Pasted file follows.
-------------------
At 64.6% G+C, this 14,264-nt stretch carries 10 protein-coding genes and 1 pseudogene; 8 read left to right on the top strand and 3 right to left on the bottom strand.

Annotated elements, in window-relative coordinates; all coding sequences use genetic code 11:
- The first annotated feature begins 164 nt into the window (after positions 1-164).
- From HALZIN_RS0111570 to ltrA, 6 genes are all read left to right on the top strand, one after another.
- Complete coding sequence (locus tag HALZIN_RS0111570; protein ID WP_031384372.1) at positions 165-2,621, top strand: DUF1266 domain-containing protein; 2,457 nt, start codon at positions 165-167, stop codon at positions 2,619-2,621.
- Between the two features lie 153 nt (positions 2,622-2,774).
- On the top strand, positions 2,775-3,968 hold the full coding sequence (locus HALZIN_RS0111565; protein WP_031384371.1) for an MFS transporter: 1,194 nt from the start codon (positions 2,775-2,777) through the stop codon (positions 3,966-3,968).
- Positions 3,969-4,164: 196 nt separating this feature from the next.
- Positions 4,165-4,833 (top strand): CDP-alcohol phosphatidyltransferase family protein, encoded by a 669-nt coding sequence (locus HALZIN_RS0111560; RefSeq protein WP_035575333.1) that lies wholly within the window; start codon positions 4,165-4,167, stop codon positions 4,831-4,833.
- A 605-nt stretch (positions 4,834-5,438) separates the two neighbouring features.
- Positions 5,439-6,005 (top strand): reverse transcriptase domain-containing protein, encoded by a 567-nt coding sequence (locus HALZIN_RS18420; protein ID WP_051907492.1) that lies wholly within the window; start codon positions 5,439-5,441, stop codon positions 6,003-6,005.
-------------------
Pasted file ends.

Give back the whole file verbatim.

At 64.6% G+C, this 14,264-nt stretch carries 10 protein-coding genes and 1 pseudogene; 8 read left to right on the top strand and 3 right to left on the bottom strand.

Annotated elements, in window-relative coordinates; all coding sequences use genetic code 11:
- The first annotated feature begins 164 nt into the window (after positions 1-164).
- From HALZIN_RS0111570 to ltrA, 6 genes are all read left to right on the top strand, one after another.
- Complete coding sequence (locus tag HALZIN_RS0111570; protein ID WP_031384372.1) at positions 165-2,621, top strand: DUF1266 domain-containing protein; 2,457 nt, start codon at positions 165-167, stop codon at positions 2,619-2,621.
- Between the two features lie 153 nt (positions 2,622-2,774).
- On the top strand, positions 2,775-3,968 hold the full coding sequence (locus HALZIN_RS0111565; protein WP_031384371.1) for an MFS transporter: 1,194 nt from the start codon (positions 2,775-2,777) through the stop codon (positions 3,966-3,968).
- Positions 3,969-4,164: 196 nt separating this feature from the next.
- Positions 4,165-4,833 (top strand): CDP-alcohol phosphatidyltransferase family protein, encoded by a 669-nt coding sequence (locus HALZIN_RS0111560; RefSeq protein WP_035575333.1) that lies wholly within the window; start codon positions 4,165-4,167, stop codon positions 4,831-4,833.
- A 605-nt stretch (positions 4,834-5,438) separates the two neighbouring features.
- Positions 5,439-6,005 (top strand): reverse transcriptase domain-containing protein, encoded by a 567-nt coding sequence (locus HALZIN_RS18420; protein ID WP_051907492.1) that lies wholly within the window; start codon positions 5,439-5,441, stop codon positions 6,003-6,005.